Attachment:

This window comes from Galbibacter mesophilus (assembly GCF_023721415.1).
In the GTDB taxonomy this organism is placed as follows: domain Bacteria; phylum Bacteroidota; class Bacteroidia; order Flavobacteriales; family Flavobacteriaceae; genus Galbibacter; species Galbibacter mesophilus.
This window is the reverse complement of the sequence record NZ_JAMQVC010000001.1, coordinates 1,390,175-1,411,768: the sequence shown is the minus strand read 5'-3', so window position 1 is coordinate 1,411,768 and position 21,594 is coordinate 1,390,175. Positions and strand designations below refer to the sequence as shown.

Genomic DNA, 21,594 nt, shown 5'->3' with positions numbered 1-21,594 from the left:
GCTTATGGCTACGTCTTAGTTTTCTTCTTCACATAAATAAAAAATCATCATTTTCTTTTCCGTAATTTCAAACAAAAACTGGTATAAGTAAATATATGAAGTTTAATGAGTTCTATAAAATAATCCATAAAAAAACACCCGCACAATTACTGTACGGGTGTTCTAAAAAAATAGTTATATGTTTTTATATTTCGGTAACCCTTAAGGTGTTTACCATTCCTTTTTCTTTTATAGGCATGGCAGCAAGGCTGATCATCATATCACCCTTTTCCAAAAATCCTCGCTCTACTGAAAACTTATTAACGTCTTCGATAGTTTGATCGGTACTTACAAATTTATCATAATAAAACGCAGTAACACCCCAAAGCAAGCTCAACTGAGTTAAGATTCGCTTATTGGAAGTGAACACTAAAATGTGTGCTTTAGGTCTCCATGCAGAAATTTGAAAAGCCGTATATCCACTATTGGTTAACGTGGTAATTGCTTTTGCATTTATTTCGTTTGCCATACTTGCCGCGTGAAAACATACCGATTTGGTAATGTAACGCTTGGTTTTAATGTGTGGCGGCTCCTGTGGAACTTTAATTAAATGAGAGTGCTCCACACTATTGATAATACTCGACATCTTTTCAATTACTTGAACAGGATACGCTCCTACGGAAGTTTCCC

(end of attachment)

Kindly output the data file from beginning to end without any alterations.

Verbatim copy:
This window comes from Galbibacter mesophilus (assembly GCF_023721415.1).
In the GTDB taxonomy this organism is placed as follows: domain Bacteria; phylum Bacteroidota; class Bacteroidia; order Flavobacteriales; family Flavobacteriaceae; genus Galbibacter; species Galbibacter mesophilus.
This window is the reverse complement of the sequence record NZ_JAMQVC010000001.1, coordinates 1,390,175-1,411,768: the sequence shown is the minus strand read 5'-3', so window position 1 is coordinate 1,411,768 and position 21,594 is coordinate 1,390,175. Positions and strand designations below refer to the sequence as shown.

Genomic DNA, 21,594 nt, shown 5'->3' with positions numbered 1-21,594 from the left:
GCTTATGGCTACGTCTTAGTTTTCTTCTTCACATAAATAAAAAATCATCATTTTCTTTTCCGTAATTTCAAACAAAAACTGGTATAAGTAAATATATGAAGTTTAATGAGTTCTATAAAATAATCCATAAAAAAACACCCGCACAATTACTGTACGGGTGTTCTAAAAAAATAGTTATATGTTTTTATATTTCGGTAACCCTTAAGGTGTTTACCATTCCTTTTTCTTTTATAGGCATGGCAGCAAGGCTGATCATCATATCACCCTTTTCCAAAAATCCTCGCTCTACTGAAAACTTATTAACGTCTTCGATAGTTTGATCGGTACTTACAAATTTATCATAATAAAACGCAGTAACACCCCAAAGCAAGCTCAACTGAGTTAAGATTCGCTTATTGGAAGTGAACACTAAAATGTGTGCTTTAGGTCTCCATGCAGAAATTTGAAAAGCCGTATATCCACTATTGGTTAACGTGGTAATTGCTTTTGCATTTATTTCGTTTGCCATACTTGCCGCGTGAAAACATACCGATTTGGTAATGTAACGCTTGGTTTTAATGTGTGGCGGCTCCTGTGGAACTTTAATTAAATGAGAGTGCTCCACACTATTGATAATACTCGACATCTTTTCAATTACTTGAACAGGATACGCTCCTACGGAAGTTTCCC